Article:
Minnesota's U.S. Senate battle played out on two fronts Wednesday, as Norm Coleman and Al Franken met separately with national party leaders in Washington while their lawyers squared off in a St. Paul courtroom.

"Reports of my defeat are greatly exaggerated," Coleman said in an interview after a luncheon meeting with Republican senators. "Franken's lead is artificial. Any attempt to shut off this process is not going to succeed."

Franken, in a joint appearance with Senate Majority Leader Harry Reid, D-Nev., suggested that the race is all but over. "President Obama said [Tuesday] that we've got to work and address the problems that we have, so that's what we're doing here today."

With Franken's 225-vote lead after a lengthy recount certified by Minnesota's Canvassing Board, Reid said, "The race in Minnesota is over with. ... There's no way the elections results are going to change."

Earlier in the day, Reid said the Senate will "probably" try to seat Franken, but didn't say when. In their closed-door meeting, the two reportedly discussed Franken's role in the upcoming Senate agenda, including possible committee assignments. "That's still a work in progress," Reid said.

For his part, Coleman said enough irregularities have been found to reverse the outcome. "There's no question the votes are there to overcome a very slim lead," he said. Seating Franken before he obtained an election certificate in Minnesota would be "way out of line," Coleman said.

Meanwhile, in St. Paul, lawyers for Franken accused Coleman of launching a "fishing expedition" in his challenge of the recount. They urged the three-judge panel to dismiss the lawsuit seeking a wide-ranging court fight over the outcome.

"Ballots are filled out by human beings," said David Burman, a lawyer for Franken. "Elections are run by human beings. ... At some point, Minnesota has to say, 'We've done the best job that human beings can reasonably do.'"

But Coleman's attorneys argued that he is entitled to a trial, saying the state Supreme Court and state law invited him to bring evidence of his arguments that he was disadvantaged by ballots that were improperly rejected or counted.

"Those are the sorts of things that the Minnesota Supreme Court said were fodder for this court," said attorney Jim Langdon.

If the judges refuse to dismiss the suit, the Franken lawyers said, they could limit Coleman to a review of some of the specific claims he was unable to pursue before the Canvassing Board. Those include his argument that 654 absentee ballots from mostly Republican areas were wrongly rejected, that votes may have been counted twice in 22 mostly Democratic precincts and that some missing ballots artificially inflated Franken's total.

The panel, made up of District Court Judges Elizabeth Hayden, Kurt Marben and Denise Reilly, took the matter under consideration and did not indicate when it might rule. Trial is scheduled to begin Monday on the lawsuit.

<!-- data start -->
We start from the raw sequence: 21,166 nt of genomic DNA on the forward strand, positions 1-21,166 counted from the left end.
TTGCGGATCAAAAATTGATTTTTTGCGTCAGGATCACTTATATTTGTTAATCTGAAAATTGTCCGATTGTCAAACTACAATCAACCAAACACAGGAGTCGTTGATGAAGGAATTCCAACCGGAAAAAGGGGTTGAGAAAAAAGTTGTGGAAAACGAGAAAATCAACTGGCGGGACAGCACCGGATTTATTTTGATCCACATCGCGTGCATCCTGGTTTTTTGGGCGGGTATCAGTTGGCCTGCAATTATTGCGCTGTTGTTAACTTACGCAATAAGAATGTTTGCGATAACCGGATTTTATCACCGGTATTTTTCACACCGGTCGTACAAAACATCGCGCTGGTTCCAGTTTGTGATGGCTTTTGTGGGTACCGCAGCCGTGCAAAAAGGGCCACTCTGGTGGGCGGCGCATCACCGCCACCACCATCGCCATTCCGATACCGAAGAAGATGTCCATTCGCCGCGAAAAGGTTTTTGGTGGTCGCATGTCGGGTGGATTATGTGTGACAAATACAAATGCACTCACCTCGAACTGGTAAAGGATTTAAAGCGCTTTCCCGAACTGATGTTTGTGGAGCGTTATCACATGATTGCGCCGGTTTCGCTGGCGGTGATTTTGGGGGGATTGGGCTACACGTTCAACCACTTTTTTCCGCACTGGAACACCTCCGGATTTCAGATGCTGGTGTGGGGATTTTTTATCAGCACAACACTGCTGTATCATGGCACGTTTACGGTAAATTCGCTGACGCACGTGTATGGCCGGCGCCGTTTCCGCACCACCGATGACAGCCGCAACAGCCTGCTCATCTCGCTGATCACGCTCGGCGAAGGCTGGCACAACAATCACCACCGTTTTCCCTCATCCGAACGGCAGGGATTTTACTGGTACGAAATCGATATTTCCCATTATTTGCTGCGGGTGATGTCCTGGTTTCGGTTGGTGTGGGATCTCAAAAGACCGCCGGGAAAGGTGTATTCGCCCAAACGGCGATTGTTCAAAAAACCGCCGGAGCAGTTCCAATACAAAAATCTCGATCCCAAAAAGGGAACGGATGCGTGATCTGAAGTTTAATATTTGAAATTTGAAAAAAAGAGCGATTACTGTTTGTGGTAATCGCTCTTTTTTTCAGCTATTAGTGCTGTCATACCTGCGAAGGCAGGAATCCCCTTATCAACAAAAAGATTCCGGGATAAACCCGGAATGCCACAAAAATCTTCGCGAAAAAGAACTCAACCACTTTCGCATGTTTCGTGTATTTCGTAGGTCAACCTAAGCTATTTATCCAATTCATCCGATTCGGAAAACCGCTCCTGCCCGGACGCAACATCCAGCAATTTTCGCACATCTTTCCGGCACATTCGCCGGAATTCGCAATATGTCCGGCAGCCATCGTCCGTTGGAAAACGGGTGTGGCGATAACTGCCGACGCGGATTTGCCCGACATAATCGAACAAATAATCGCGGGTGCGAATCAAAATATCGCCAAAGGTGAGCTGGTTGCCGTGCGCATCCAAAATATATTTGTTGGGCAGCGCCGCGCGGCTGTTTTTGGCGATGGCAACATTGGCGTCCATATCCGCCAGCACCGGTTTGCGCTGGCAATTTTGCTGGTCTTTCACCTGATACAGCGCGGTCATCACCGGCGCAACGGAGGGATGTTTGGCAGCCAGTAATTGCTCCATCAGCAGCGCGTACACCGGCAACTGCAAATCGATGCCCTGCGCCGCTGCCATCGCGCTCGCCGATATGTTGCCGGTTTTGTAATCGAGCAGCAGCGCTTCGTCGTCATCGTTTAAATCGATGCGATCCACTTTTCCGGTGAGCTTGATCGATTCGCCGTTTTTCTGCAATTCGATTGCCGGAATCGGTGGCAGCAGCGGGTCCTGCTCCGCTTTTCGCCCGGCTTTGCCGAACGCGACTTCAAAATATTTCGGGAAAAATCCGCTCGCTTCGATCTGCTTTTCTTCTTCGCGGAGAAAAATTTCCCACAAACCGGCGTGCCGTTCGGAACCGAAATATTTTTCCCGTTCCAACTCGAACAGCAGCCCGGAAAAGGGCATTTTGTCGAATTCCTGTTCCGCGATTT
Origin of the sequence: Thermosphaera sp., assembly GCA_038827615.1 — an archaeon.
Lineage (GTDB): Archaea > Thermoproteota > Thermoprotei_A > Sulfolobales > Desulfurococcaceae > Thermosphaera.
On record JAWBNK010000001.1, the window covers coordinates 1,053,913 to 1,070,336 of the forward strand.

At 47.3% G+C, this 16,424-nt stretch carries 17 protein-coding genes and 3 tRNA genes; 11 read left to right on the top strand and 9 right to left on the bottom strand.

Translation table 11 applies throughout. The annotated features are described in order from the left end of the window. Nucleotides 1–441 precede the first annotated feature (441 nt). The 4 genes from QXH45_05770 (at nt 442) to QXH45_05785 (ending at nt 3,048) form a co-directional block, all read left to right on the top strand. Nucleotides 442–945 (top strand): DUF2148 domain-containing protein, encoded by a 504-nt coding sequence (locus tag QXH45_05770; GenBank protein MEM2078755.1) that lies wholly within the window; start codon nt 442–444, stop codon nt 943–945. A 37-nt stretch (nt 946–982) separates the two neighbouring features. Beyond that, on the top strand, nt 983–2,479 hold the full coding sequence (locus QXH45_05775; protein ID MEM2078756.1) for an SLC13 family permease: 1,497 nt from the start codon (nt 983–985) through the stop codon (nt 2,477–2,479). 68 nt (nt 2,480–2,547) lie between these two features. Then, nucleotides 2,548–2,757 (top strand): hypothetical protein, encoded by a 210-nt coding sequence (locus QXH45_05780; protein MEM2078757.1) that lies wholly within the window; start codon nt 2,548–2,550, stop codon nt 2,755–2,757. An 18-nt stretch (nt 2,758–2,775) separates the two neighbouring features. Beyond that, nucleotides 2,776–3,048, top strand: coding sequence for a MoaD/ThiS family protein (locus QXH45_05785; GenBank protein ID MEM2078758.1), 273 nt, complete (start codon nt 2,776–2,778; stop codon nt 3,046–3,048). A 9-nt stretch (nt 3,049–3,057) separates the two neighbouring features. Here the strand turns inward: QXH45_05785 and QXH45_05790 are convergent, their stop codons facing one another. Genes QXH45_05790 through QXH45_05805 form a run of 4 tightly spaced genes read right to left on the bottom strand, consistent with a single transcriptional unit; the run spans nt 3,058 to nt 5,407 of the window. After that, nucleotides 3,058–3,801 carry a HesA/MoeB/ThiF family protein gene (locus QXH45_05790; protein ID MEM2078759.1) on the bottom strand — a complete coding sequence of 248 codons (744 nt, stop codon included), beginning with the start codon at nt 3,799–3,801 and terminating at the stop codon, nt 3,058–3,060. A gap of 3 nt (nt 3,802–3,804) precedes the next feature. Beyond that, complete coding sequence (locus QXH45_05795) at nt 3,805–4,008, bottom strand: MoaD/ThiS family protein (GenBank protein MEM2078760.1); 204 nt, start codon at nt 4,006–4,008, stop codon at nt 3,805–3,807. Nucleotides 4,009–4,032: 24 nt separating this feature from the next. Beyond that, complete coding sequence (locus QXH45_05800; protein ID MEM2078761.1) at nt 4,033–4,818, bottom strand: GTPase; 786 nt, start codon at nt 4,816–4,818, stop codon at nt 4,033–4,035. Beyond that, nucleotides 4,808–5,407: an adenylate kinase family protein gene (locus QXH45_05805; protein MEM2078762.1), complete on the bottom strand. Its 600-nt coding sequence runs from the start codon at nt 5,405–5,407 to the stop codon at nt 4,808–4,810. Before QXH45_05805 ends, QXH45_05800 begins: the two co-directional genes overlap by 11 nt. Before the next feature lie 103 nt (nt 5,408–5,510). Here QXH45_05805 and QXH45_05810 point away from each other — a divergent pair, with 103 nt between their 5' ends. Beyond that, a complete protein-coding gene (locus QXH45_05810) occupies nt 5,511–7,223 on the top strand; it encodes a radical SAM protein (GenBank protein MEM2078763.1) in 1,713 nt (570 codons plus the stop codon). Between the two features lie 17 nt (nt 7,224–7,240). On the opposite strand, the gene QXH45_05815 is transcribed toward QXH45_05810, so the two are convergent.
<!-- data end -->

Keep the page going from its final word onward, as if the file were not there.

Burman said that Coleman's bid for a possibly wide-ranging inquiry isn't allowed in state court and could only be heard by the U.S. Senate.

But Langdon told the judges they had authority under state law to delve into the claims. "Now is the time," he said. "Here is the place, this court, for this long election process to be concluded."

During the recount, the Minnesota Supreme Court said some of Coleman's claims could be taken up later in an election contest. Burman suggested the court was referring to a contest before the Senate rather than in a state court, but Langdon said it was clear that "those are the sorts of things the Minnesota Supreme Court said, file with this court."

Coleman spokesman Ben Ginsberg accused the Franken campaign of "basically trying to do an end-run around Minnesota law to put it squarely in the United States Senate where there are 58 Democratic senators right now."

That theme played out Wednesday in Washington.

Luke Friedrich, a Coleman spokesman, accused Franken of trying to "short-circuit" the process and portray himself as the winner, and Sen. Mitch McConnell, R-Ken., called for patience in the legal battle. "It remains the view of every single member of my conference that the Minnesota Senate race will indeed be decided in Minnesota, and not in Washington," he said.

While Democrats on Capitol Hill have vowed to seat Franken, Reid has been reluctant to press the issue in the Senate, where Republicans have enough votes to block such a move. Asked if he would wait until all the legal challenges are resolved, Reid said, "We'll have to wait and see. We're going to see if Coleman's people are just being dilatory or have some meritorious issues."

Franken, who was in Washington for the inauguration, said in an interview Sunday that he is eager to get to work. "I hope to get to the Senate as soon as I can because there's so much important stuff that has to be done," he said. "There's going to be a huge stimulus package voted on soon, and Amy [Sen. Amy Klobuchar, D-Minn.] is both the junior and senior senator right now. It would be nice to have two of us fighting for Minnesota."

Staff writer Kevin Duchschere contributed to this report.

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